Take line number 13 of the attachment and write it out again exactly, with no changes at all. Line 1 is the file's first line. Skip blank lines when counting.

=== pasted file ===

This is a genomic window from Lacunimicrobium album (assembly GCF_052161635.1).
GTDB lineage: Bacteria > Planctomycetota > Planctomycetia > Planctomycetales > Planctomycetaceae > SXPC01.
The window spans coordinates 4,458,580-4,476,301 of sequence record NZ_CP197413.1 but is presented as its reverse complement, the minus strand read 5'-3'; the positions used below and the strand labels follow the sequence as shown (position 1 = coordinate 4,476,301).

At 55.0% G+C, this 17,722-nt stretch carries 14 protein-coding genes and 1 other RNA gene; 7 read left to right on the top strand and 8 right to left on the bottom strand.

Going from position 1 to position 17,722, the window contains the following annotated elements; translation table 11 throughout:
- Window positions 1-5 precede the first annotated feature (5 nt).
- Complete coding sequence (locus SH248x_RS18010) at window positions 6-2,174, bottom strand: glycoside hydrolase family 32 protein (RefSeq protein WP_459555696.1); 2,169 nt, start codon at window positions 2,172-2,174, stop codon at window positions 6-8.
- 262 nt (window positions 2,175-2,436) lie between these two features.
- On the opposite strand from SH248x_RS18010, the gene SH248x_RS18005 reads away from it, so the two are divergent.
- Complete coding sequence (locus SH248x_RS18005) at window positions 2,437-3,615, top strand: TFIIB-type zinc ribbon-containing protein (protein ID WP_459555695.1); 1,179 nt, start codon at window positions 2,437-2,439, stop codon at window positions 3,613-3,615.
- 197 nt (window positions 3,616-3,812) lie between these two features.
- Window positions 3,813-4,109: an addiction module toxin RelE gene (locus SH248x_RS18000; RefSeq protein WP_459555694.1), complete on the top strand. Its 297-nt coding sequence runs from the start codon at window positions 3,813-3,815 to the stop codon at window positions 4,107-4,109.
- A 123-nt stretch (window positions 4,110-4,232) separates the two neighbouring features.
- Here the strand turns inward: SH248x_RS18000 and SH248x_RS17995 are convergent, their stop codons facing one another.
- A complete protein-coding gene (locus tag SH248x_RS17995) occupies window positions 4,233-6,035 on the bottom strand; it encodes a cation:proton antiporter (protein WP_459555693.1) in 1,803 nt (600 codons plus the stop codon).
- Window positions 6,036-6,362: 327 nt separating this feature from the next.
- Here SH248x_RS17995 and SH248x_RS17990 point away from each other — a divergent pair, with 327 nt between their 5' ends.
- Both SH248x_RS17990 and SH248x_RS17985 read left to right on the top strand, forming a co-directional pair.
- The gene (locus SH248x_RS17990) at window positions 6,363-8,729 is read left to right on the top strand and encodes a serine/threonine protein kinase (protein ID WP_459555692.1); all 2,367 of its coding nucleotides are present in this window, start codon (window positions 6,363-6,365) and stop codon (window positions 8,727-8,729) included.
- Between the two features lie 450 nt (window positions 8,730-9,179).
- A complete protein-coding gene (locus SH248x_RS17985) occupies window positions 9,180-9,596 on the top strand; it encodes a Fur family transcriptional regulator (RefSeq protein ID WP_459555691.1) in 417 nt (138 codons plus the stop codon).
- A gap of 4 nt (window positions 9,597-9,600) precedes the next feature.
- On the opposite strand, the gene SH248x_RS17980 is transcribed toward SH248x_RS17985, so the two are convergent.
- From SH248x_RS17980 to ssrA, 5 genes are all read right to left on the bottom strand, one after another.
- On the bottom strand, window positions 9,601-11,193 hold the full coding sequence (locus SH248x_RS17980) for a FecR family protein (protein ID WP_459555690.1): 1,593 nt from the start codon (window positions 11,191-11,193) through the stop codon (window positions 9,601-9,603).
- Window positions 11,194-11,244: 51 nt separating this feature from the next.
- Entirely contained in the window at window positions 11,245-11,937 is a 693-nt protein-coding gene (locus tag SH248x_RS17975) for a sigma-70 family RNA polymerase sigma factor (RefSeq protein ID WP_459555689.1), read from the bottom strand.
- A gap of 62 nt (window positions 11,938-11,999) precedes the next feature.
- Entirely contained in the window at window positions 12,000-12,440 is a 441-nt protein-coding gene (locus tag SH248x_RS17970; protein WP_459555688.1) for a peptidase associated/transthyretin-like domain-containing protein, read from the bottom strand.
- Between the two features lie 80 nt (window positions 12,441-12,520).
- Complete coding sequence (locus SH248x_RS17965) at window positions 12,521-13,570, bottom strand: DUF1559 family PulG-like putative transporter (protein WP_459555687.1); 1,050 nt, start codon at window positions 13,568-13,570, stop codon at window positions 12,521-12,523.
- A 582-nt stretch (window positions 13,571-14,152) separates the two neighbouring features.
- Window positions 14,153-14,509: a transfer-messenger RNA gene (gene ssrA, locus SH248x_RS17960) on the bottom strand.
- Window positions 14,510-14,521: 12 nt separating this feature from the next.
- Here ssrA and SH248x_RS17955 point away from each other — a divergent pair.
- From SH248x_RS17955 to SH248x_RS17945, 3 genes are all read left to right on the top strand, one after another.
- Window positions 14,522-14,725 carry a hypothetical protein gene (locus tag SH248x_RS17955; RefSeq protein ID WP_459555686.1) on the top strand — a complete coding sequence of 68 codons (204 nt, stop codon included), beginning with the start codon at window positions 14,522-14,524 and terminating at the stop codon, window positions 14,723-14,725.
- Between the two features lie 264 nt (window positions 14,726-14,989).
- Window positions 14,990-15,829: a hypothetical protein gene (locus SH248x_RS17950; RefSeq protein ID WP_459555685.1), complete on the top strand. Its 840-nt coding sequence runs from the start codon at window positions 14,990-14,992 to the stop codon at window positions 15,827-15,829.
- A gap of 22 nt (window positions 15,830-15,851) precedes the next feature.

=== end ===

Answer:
- A 123-nt stretch (window positions 4,110-4,232) separates the two neighbouring features.